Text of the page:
Hargrove, Willliam, History and Description of the Ancient City of York – volume 2, part 2, W. Alexander: York 1818.
Holy Well (destroyed): OS Grid Reference – SK 589 790
Also Known as:
Archaeology & History
Once to be seen in the ancient landscape immediately northwest of Worksop Priory by the old Mill Pond, this sacred well has sadly been built over, but memory of it is still retained in Priorswell street-name and, previously, the Priorwell Brewery. Not much has been written about it, but thankfully the historian John Holland (1826) gave us a short account, saying:
“There is a spring, now enclosed, called the “Priorwell,” and a meadow, of four acres, denominated from the same; and from which, it might be presumed, that the canons would draw their supplies of water, was it not for the convenient proximity of the river, which they must have had to ford for that purpose. It was “formerly”, says Parkyns, in his Monastic and Baronial Remains, “celebrated for miraculous cures; but since monastic deceptions have unveiled themselves, votaries no longer offer, and consequently cures are no longer performed.” This may have been the case: more recently the well has been resorted to by persons having sore eyes, in the cure of which, it is said to be efficacious, and has probably the common virtue of fresh cool spring-water.”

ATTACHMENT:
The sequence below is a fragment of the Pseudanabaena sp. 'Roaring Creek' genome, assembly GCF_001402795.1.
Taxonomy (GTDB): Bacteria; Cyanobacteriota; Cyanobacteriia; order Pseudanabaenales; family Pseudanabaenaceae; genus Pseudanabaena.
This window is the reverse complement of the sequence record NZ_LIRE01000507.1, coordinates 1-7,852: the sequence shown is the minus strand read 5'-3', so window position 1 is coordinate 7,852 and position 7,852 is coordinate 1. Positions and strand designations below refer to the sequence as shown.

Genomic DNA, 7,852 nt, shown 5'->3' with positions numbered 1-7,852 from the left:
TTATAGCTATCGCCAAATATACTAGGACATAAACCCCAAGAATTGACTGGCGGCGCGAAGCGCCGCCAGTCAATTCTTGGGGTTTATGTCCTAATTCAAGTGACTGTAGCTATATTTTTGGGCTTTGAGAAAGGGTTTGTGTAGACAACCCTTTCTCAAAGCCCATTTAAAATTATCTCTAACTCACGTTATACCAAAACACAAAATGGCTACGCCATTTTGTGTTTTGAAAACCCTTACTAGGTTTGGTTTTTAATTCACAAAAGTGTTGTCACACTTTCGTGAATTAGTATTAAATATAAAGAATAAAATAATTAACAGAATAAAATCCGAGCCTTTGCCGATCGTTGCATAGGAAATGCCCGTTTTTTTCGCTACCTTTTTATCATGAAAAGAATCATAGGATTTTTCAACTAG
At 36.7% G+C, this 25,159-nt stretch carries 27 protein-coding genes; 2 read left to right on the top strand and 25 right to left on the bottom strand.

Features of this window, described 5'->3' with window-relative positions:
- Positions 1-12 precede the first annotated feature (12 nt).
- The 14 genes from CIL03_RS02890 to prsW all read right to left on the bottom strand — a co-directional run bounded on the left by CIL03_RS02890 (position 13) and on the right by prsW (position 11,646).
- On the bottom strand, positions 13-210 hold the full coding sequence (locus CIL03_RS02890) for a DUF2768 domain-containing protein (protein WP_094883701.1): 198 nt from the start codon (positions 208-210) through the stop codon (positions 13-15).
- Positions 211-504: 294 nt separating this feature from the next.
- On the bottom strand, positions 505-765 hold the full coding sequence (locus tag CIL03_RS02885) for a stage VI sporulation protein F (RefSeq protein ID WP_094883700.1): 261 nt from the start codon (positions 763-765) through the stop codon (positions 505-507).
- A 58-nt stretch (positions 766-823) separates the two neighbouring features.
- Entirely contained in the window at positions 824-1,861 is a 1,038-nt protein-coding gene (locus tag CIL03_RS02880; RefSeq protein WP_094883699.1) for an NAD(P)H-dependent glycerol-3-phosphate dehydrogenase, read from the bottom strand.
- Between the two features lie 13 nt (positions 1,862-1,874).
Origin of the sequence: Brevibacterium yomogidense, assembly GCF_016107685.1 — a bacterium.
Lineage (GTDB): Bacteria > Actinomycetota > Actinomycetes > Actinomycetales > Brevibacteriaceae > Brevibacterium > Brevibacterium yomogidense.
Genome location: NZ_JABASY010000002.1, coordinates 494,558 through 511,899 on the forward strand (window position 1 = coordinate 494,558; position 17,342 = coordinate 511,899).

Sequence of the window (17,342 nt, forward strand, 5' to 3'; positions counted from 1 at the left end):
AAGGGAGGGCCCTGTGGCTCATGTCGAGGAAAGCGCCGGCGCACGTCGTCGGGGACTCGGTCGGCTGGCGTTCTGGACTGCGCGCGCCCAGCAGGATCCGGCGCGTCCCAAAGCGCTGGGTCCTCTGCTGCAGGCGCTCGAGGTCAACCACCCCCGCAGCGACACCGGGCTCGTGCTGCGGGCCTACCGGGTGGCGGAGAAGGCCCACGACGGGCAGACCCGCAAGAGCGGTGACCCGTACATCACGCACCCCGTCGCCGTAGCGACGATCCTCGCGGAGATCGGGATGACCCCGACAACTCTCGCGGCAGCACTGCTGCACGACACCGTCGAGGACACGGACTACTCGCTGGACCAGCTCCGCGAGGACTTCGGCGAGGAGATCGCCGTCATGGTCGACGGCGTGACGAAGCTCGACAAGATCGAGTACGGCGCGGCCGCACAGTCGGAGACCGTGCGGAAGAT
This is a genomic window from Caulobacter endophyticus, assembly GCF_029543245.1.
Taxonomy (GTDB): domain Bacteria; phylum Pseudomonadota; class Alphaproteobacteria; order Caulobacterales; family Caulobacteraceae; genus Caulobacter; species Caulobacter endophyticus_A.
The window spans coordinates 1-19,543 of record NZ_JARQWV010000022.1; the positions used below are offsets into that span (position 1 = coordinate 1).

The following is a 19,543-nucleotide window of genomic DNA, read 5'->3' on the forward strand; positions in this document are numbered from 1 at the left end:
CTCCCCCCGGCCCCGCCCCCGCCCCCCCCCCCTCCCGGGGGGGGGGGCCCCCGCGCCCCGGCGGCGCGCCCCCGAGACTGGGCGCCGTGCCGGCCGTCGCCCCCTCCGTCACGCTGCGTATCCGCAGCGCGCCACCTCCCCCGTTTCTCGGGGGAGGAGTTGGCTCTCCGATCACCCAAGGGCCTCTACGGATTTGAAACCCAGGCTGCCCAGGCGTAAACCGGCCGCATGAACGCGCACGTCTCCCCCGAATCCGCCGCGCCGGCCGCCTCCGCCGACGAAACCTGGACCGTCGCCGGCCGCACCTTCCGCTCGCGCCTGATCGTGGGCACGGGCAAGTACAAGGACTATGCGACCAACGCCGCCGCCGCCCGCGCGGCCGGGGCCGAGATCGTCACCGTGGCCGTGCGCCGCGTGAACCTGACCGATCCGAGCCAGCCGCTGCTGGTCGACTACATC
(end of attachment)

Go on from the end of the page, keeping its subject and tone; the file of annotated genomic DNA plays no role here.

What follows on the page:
Holland, John, The History, Antiquities and Description of the Town and Parish of Worksop, J. Blackwell: Sheffield 1826.
Parkyns, George I., Monastic and Baronial Remains – volume 1, Longmans Hurst: London 1816.